The future of money is changing. The financial services industry is rapidly transforming its value chains and established technologies. 'FinTech' (a term used to describe technology applied to financial services) is the embodiment of this shift. To illustrate how important FinTech is becoming, Accenture reports that global investment in FinTech tripled to $12bn in 2014, with UK and Ireland-based companies taking the lion's share of Europe's FinTech deals.

In this series of articles on FinTech, our Technology team will examine what FinTech is, what is driving the rapid growth of the FinTech sector and how Ireland is making FinTech a priority. We'll also take a look at the legal and business risks that FinTech companies need to be aware of and strategies to mitigate and manage these risks.

What is FinTech?

FinTech is shorthand for 'financial technology' and represents innovation in financial services. It generally encompasses two different types of technology in financial services:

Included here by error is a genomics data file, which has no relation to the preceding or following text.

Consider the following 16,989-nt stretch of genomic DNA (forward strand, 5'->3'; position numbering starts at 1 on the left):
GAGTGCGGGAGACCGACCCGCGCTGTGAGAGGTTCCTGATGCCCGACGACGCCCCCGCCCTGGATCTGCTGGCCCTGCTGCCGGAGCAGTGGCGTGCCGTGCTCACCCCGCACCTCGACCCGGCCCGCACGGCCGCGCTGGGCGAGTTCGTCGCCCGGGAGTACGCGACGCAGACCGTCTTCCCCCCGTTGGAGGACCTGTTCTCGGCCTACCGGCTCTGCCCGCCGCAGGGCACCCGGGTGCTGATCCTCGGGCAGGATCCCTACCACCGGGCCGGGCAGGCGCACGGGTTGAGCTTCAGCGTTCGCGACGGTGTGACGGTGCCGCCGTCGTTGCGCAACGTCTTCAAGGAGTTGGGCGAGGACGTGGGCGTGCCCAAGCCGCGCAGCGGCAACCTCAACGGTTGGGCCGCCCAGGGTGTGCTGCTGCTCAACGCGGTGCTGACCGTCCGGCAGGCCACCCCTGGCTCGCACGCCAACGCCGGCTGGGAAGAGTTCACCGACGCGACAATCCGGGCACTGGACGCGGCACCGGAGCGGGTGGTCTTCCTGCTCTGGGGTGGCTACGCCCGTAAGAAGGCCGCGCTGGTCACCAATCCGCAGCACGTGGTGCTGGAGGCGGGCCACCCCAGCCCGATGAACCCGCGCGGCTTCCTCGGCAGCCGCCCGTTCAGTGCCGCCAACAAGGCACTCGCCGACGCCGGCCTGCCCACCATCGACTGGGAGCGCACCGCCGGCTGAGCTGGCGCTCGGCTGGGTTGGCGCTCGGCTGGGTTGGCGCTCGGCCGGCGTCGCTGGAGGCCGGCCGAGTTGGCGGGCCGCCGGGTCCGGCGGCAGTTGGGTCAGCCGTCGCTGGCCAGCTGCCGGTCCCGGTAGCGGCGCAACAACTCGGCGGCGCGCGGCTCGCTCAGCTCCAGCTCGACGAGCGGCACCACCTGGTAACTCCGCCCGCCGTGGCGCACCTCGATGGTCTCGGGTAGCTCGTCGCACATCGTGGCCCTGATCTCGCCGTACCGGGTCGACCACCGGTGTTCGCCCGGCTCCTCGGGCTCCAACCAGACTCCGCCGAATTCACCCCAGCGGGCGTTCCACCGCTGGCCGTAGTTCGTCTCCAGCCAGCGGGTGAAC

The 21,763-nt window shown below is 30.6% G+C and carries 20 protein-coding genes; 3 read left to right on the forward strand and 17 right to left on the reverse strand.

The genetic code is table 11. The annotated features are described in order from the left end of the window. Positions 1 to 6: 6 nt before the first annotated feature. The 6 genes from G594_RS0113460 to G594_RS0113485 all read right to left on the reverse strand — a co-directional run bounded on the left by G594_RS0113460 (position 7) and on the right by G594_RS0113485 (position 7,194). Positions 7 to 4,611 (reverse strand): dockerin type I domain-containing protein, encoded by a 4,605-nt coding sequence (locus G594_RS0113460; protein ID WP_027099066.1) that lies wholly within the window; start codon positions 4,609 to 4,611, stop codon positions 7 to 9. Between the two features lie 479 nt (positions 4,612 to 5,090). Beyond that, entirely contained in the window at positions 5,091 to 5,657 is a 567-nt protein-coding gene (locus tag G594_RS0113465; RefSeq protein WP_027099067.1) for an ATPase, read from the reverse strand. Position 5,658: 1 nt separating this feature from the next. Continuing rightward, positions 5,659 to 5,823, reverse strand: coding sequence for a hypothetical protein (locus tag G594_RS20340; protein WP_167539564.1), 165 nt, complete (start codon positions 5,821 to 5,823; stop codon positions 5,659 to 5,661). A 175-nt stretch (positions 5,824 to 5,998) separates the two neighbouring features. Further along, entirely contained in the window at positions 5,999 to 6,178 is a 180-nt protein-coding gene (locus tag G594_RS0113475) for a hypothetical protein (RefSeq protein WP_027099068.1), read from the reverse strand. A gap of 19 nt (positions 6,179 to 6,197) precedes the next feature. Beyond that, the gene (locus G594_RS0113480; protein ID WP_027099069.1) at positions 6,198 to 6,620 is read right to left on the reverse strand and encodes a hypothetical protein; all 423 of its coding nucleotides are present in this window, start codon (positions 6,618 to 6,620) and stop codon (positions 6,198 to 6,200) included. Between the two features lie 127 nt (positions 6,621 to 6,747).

• new and innovative consumer facing financial products; and
  • an improvement of existing technology used by financial institutions.

Today, the term 'FinTech' is used inter-changeably to refer to both new products from start-ups and the adoption of new technology by industry incumbents to tackle existing problems.

The NDRC in Dublin believes the term 'FinTech' is now evolving to refer to broader applications of technology "to front-end consumer products, to new entrants competing with existing players, and even to new paradigms such as Bitcoin".